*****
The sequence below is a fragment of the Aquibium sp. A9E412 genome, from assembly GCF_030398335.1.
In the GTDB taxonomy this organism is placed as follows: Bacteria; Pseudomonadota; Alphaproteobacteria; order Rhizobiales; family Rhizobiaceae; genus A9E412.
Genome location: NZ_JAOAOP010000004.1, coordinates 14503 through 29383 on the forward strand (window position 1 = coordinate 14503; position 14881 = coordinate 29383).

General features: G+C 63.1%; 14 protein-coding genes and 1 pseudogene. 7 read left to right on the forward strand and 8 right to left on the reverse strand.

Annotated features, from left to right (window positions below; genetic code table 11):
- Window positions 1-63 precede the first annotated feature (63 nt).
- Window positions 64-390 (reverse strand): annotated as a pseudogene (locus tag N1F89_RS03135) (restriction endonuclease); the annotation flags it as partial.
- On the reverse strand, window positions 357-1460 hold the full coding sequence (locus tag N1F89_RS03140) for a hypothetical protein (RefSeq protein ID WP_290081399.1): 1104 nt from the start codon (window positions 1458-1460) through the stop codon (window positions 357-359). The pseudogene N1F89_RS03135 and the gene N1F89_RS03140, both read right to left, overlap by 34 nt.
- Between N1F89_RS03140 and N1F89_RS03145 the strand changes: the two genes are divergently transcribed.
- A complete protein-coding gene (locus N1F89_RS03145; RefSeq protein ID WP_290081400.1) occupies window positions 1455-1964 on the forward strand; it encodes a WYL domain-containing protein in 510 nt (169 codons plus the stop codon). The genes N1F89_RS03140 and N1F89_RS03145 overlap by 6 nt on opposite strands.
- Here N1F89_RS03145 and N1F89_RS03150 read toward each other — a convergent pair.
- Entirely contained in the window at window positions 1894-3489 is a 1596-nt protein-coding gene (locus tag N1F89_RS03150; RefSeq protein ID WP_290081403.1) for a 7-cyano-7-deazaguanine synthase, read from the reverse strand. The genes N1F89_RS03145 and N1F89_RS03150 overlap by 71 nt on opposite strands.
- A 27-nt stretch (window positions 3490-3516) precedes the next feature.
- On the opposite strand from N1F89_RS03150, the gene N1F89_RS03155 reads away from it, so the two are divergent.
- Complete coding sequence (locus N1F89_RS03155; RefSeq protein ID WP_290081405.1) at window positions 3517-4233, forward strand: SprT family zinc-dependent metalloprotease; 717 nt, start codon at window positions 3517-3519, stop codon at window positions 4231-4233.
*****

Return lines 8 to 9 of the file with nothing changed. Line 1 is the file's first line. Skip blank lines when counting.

- On the reverse strand, window positions 357-1460 hold the full coding sequence (locus tag N1F89_RS03140) for a hypothetical protein (RefSeq protein ID WP_290081399.1): 1104 nt from the start codon (window positions 1458-1460) through the stop codon (window positions 357-359). The pseudogene N1F89_RS03135 and the gene N1F89_RS03140, both read right to left, overlap by 34 nt.
- Between N1F89_RS03140 and N1F89_RS03145 the strand changes: the two genes are divergently transcribed.